Over the weekend, Facebook revealed that it was partnering with 52 organizations to share data with service users, possibly without their consent.
Facebook unveiled the partnerships in an 700 page manifesto at the Congressional Energy and Commerce Committee. Some of the partnerships had already been unveiled last month (Apple, Amazon, Samsung and other device manufacturers).
For these cases, Facebook announced that data provision to device manufacturers was the only way for mobile phone users to have the best Facebook experience.
But some of the companies included in the list released on Friday are a little difficult to explain.
For example, according with Politico, Huawei and the Alibaba are on the same list. We mention Alibaba because it is a purely commercial company looking for online customer lists with metadata showing their preferences.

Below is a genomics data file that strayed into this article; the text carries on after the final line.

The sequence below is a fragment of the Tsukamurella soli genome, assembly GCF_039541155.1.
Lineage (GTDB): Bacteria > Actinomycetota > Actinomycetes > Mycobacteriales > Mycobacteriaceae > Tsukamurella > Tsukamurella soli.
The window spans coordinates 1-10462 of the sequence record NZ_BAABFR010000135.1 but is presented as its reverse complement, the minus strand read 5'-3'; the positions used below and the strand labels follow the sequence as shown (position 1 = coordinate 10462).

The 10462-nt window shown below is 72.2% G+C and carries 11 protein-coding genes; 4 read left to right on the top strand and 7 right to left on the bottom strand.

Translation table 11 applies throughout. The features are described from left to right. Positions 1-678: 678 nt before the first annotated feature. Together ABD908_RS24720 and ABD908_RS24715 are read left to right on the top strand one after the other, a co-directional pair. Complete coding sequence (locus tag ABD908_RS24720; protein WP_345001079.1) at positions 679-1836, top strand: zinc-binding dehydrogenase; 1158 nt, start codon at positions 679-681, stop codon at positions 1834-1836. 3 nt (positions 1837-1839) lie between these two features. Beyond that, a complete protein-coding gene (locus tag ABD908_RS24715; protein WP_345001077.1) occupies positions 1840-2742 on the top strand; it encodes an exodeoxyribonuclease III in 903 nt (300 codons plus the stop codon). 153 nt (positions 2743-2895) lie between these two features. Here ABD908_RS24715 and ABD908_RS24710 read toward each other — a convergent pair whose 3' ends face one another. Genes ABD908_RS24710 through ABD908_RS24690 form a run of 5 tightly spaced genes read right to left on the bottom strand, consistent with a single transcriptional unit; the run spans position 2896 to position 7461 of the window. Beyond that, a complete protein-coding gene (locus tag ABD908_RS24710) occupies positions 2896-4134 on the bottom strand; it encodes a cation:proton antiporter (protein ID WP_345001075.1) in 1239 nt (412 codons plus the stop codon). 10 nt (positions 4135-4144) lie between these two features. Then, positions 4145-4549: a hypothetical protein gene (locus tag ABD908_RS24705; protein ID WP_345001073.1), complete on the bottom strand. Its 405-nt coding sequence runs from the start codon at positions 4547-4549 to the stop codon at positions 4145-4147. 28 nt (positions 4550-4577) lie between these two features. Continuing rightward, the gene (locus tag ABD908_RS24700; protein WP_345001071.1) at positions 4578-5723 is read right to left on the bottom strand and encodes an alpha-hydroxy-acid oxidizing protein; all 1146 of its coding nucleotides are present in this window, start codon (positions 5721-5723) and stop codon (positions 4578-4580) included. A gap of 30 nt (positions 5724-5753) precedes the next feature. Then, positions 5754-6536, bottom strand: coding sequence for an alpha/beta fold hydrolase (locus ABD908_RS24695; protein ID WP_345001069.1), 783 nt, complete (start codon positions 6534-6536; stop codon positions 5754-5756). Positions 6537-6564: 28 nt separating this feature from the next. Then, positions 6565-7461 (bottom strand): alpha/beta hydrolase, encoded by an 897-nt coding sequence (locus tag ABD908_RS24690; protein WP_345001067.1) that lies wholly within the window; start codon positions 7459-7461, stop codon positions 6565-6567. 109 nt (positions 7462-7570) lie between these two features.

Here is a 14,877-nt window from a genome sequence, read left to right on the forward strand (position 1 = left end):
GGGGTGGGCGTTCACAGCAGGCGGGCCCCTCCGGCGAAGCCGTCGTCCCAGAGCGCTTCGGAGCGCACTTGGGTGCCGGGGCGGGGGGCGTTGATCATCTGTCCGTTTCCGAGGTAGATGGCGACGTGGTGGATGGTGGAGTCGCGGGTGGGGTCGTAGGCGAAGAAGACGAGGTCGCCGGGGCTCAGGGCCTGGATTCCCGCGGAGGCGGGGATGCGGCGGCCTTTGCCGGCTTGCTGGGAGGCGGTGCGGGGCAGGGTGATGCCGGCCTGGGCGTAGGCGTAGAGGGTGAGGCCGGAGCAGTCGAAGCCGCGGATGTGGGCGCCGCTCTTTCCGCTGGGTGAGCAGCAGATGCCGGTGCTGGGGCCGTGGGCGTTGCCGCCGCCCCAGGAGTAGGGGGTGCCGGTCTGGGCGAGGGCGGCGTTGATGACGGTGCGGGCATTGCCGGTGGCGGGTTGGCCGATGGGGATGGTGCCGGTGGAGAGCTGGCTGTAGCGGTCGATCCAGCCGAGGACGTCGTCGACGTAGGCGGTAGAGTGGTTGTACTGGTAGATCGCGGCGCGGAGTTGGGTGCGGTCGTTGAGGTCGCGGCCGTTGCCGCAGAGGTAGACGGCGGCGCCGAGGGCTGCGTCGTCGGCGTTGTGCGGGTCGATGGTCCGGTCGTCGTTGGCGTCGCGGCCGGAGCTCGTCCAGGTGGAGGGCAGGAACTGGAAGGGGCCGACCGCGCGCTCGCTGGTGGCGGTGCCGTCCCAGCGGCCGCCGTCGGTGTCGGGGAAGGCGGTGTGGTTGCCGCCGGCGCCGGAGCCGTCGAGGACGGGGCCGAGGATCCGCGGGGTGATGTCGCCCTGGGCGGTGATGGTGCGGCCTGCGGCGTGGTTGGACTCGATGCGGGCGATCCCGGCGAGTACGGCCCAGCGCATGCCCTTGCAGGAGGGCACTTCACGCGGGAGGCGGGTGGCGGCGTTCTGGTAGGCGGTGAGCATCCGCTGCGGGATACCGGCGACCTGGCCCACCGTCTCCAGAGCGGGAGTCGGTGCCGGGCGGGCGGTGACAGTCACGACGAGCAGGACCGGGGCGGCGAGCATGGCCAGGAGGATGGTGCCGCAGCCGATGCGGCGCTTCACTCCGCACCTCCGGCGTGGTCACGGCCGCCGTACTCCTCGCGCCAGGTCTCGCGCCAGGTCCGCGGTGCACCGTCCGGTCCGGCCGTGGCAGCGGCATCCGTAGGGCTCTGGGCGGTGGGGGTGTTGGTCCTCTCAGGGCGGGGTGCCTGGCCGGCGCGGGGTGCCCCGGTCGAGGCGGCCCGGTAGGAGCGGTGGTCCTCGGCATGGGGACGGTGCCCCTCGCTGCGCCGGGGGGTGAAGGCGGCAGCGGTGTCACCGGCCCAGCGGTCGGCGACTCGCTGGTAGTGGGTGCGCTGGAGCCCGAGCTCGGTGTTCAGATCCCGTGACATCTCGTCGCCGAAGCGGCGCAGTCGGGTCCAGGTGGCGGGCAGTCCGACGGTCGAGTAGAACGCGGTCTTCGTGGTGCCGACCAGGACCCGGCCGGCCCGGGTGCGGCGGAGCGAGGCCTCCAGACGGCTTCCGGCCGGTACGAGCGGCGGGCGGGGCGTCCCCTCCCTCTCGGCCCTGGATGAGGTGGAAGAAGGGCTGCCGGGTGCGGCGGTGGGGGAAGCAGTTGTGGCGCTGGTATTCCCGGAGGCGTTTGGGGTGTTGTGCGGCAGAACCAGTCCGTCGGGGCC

Facebook announced that it had terminated any partnership with 38 from 52 companies but did not specify whether it did before or after 2015 when it applied the new regulations allegedly designed to prevent third parties from accessing user data.
So, according to what the largest social network claims, there are 14 companies with which the largest social network is still working.
The question is why after the Cambridge Analytica scandal, does the distribution or sale of data not immediately stop?
According to Facebook, these companies are considered "safe". It seems that the company has a measure of confidentiality for companies such as Mozilla, Opera, or even Vodafone or Nokia, which does not compare at all with Cambridge Analytica.
Those who have insomnia can read 700 pages from here (PDF)